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Desegregating the city : ghettos, enclaves, and inequality /
edited by David P. Varady.
imprint
Albany, N.Y. : State University of New York Press, 2005.
description
xix, 310 p.
ISBN
0791464598 (hc)
format(s)
Book
Holdings
More Details
added author
imprint
Albany, N.Y. : State University of New York Press, 2005.
isbn
0791464598 (hc)
catalogue key
5425093
 
Includes bibliographical references and index.
A Look Inside
Full Text Reviews
Appeared in Choice on 2005-12-01:
These papers, originally presented at a seminar titled "Segregation in the City," explode the outdated simplistic stereotypes of ghettos and enclaves--ethnic communities distinguished by choice. The contributing authors examine how progress has occurred in reducing segregation patterns and the effectiveness of different anti-segregation policies in the urban US, Canada, Honduras, and South Africa. Part 1's six chapters attempt to answer several questions, concerning, for example, the functional and dysfunctional aspects of current ethnic enclaves in Chicago, Toronto, London, and Amsterdam, and how planners can develop policies to deal with the ghetto problem while recognizing the legitimacy and desirability of most ethnic enclaves. The final six chapters in part 2 deal with anti-segregation policies aimed at eliminating housing discrimination, removing regulatory devices that restrict low-income housing from the suburbs, creating mixed-income communities in cities and suburbs, and reducing inequality based on race and socioeconomic differences. These essays highlight the need for the federal government to play the leading role in addressing the causes and consequences of poverty, spatial segregation, limited education, unemployment, urban sprawl, environmental issues, and so forth. This multidisciplinary volume, a valuable addition to the literature on urban problems, policy, and planning, makes an important contribution toward developing policies targeted at desegregating cities. ^BSumming Up: Highly recommended. Upper-division undergraduates and above. D. A. Chekki emeritus, University of Winnipeg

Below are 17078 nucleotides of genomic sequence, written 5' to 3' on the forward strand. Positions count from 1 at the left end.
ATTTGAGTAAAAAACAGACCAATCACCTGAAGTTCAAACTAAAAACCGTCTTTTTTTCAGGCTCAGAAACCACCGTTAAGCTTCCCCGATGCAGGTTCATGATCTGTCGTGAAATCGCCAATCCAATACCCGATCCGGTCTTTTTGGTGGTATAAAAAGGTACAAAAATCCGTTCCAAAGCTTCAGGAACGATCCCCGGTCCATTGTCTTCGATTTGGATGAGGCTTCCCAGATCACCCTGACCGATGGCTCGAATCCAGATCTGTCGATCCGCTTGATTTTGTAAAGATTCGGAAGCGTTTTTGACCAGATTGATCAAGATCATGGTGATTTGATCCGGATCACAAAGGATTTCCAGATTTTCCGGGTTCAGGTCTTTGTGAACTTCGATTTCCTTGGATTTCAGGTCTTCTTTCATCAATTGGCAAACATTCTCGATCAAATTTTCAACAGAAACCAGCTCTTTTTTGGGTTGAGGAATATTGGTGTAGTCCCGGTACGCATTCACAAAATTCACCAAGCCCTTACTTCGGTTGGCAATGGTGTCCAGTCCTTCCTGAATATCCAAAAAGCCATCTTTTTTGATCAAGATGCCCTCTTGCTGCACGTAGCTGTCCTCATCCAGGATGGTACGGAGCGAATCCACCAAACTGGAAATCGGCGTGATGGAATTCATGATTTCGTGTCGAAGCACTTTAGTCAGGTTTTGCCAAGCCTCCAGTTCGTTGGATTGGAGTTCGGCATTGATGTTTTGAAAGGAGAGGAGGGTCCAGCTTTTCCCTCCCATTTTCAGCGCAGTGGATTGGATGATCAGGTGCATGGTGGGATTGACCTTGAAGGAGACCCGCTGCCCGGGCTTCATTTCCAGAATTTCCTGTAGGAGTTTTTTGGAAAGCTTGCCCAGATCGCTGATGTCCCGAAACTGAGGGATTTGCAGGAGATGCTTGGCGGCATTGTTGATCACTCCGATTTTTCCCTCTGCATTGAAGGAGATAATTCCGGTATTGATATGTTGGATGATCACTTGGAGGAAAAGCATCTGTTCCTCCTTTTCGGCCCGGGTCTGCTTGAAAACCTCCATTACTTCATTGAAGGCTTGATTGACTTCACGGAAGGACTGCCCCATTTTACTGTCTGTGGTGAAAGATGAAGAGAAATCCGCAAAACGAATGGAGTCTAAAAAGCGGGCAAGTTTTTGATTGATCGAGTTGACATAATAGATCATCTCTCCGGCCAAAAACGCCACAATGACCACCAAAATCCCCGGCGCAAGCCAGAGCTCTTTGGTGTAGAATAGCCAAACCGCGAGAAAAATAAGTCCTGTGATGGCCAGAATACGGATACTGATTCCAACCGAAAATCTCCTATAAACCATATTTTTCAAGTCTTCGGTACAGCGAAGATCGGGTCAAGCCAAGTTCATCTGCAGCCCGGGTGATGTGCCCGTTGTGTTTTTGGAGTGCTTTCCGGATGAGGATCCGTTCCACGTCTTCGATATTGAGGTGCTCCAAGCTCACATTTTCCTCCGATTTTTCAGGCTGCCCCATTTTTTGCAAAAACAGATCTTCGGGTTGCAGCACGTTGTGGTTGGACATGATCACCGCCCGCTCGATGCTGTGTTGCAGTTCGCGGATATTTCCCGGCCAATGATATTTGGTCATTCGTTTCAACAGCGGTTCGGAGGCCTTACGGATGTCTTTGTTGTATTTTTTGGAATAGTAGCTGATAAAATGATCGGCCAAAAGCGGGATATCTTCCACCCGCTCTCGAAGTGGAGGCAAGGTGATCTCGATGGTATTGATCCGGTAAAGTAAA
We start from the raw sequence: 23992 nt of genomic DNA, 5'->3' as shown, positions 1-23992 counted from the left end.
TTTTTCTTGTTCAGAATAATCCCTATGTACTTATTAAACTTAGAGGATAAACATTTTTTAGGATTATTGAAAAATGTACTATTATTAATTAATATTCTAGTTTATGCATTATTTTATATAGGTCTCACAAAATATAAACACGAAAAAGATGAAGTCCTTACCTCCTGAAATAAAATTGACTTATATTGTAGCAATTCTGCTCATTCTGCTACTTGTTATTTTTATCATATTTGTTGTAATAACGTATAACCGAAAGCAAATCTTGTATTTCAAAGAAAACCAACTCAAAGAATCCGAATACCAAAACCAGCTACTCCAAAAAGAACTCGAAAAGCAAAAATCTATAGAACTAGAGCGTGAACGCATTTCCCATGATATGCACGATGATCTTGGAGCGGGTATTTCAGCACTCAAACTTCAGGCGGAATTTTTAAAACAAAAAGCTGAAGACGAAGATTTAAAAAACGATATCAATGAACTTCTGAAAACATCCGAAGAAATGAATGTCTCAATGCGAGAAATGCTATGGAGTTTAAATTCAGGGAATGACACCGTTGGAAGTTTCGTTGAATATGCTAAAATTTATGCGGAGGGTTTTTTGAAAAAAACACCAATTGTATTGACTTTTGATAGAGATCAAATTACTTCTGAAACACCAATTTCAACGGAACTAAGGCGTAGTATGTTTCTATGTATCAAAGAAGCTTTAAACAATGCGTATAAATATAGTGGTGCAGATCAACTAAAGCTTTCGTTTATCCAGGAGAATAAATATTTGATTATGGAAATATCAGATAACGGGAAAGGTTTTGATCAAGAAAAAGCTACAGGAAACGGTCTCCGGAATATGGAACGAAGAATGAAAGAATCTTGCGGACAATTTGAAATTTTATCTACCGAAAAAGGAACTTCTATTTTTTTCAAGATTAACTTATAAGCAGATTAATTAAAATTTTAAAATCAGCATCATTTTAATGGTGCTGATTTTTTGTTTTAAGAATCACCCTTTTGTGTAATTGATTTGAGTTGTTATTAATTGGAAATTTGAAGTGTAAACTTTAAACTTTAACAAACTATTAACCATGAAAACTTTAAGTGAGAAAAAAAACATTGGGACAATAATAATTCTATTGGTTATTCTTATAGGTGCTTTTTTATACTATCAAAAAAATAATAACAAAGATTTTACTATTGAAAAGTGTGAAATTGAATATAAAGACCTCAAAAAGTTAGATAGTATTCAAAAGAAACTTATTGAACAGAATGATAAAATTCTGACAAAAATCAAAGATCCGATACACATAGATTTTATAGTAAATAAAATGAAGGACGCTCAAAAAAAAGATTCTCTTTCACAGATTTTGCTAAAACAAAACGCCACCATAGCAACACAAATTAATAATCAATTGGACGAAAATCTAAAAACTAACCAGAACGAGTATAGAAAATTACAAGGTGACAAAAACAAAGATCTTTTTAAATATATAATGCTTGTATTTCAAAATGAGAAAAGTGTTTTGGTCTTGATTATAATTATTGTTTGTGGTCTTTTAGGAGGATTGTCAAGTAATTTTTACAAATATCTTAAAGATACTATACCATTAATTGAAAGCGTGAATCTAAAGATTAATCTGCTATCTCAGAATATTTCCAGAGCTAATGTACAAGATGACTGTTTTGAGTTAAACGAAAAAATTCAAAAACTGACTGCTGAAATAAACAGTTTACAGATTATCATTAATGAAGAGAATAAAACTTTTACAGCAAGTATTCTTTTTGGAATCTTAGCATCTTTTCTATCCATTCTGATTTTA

Reviews
This item was reviewed in:
Choice, December 2005
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Summaries
Bowker Data Service Summary
'Desegrating the City' takes a global, multidisciplinary look at segregation and the strengths and weaknesses of different antisegregation strategies in the United States and other developed countries.
Table of Contents
Enclaves yes, ghettos no : segregation and the statep. 15
The ghetto and the ethnic enclavep. 31
Ethnic segregation in a multicultural cityp. 49
Urban ethnic segregation and the scenarios spectrump. 62
Social capital and segregation in the United Statesp. 79
Causes and consequences of rapid urban spatial segregation : the new towns of Tegucigalpap. 108
Experiencing residential segregation : a contemporary study of Washington, D.C.p. 127
Inequality, segregation, and housing markets : the U.S. casep. 145
An economic view of the causes as well as the costs and some of the benefits of urban spatial segregationp. 158
Does density exacerbate income segregation? : evidence from U.S. metropolitan areas, 1980-1990p. 175
Sprawl and segregation : another side of the Los Angeles debatep. 200
Housing subsidies and urban segregation : a reflection on the case of South Africap. 213
Suburbs and segregation in South African cities : a challenge for metropolitan governance in the early twenty-first centuryp. 221
Conclusion : desegregating the cityp. 233
Table of Contents provided by Blackwell. All Rights Reserved.

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